These posts are the opinions of the writers and do not necessarily reflect the views of A+ Colorado.


A+ Stay Sharp newsletter: 10.14.20

By Mary Willson

Good morning, Colorado.

It’s been a big week for decisions affecting Denver’s students. Middle and High School students at DPS were scheduled to start transitioning to some in-person classroom time this week. Now, Nov. 9 is the earliest they would return to in-person learning.

According to reporting by the Denverite, Superintendent Susana Cordova sent a letter to DPS staff on Tuesday, citing  an increase in infection rates for children ages 11 to 17. View the DPS COVID-19 dashboard, which shows positive cases in red, citing 245 per 100,000 in the past 14 days.

In this week’s Stay Sharp newsletter, you can find: 

  • Our comprehensive Election Guide about the education issues on your Colorado ballot.
  • Info about our upcoming webinar – “Voting on the State Board of Education: Why it matters”
  • Commentary from A+ President Van Schoales about the importance of the State Board of Education, who oversee all of Colorado’s public schools.

2020 election guide: Education issues on your Colorado ballot // A+ Colorado 

On your ballot this month, there are decisions to be made that affect the educational opportunities for all students in Colorado, including the 911,536 students enrolled in the public school system. How can you join in on our mission, and help drive more equitable funding for our districts? Vote. Many of the ballot initiatives on your ballot tie directly to student funding and those who make policies for all children in public schools.

When we were putting together this guide, we focused a large section on answering questions that voters likely have about the State Board of Education. The State Board of Education yields an extraordinary amount of power within the public school system.

Here’s some of the questions we answered in our State Board guide. 

  • What is the State Board of Education?
  • What do they decide?
  • Is it paid?
  • Why do board members run under political parties?
  • Who is running?
  • Plus, summaries of each candidate in Districts 1, 3 and 7, which are on your ballot.

Also on your ballot are are four measures that directly affect student funding. We put together a guide about what we support and oppose, and why.

Lastly, if you’re in Denver, you’ll see that a Bond and Mill Levy on your ballot, which is “a $795 million bond that would provide funding to build and maintain schools, and a $32 million Debt-Free Schools ballot initiative that would provide operating dollars to fund priorities such as mental health, nursing, and special education supports.” See how this proposed funding breaks down.

All of this in our comprehensive voter’s guide here.  

A+’s special election guide webinar. // Voting on the State Board of Education: Why it matters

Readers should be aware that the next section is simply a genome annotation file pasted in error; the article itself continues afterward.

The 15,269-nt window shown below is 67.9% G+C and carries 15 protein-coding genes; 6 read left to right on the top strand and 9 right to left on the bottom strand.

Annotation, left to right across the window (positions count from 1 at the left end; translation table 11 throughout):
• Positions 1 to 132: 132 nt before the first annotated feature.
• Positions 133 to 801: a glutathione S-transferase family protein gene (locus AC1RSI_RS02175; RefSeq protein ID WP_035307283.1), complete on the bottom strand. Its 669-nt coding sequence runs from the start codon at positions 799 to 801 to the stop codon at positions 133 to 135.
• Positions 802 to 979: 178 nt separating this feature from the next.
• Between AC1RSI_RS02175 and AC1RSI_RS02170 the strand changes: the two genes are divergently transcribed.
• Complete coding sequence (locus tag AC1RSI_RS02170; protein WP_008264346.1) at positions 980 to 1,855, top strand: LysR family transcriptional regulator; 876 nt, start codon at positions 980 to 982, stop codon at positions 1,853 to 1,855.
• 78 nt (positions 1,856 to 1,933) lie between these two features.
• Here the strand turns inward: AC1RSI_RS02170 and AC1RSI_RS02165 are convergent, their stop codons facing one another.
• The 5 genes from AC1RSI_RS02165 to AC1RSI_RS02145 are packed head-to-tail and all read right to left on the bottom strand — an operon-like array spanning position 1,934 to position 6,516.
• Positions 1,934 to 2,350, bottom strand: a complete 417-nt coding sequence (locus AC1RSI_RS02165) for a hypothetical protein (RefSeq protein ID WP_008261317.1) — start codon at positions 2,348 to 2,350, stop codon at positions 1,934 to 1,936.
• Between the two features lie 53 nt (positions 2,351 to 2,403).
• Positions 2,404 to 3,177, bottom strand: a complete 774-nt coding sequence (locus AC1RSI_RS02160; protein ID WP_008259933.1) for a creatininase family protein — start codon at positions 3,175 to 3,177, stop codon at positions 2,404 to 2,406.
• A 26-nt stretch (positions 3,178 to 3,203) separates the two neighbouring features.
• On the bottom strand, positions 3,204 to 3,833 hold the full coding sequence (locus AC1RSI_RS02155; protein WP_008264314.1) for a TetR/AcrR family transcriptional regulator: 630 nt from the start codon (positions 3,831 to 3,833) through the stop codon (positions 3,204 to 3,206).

As the 2020 election date approaches, A+ Colorado is bringing together a group of State Board of Education experts to inform voters on what the role of the State Board is, and why this campaign matters for the future of Colorado students.
🗓️ Oct 21, 2020 04:30 PM in MST

Panelists:

  • Stephanie Carillo at Colorado Children’s Campaign
  • Sam Battan & Students at Colorado Youth Congress
  • Dan Schaller at Colorado League of Charter Schools
  • Moderated by Valeria Contreras, A+ Colorado

What questions do you have about the State Board of Education? Submit your questions and register to join here.

Musings from A+’s president, Van Schoales.

This year’s election is not only the most consequential Presidential election of my lifetime, but it will also set the direction for Colorado’s public schools with the election of new state Colorado Board of Education Members along with several referenda that will impact our public schools.

Unfortunately, few Colorado voters know the importance of our State Board of Education, who hire our state Commissioner of Education and oversees our public schools.

Public education in Colorado is about 20 percent of the Colorado operating budget, at ~$7 billion per year (this number is more, when spent with local bond revenues).

Colorado is a “local control state,” so school districts retain a good deal of decision making over their budgets, schools, and personnel but the Colorado Department of Education (CDE) distributes billions of funds and interprets our education laws.

CDE sets the direction for our public schools which are arguably the most important factor for the long term development of Colorado. It matters enormously what our state board of education does and more of us should pay attention.

Do take a look at our voter guide and sign up for the State Board webinar to get up to speed on who represents you at the state board of education to ensure they are really working to educate all of Colorado’s students.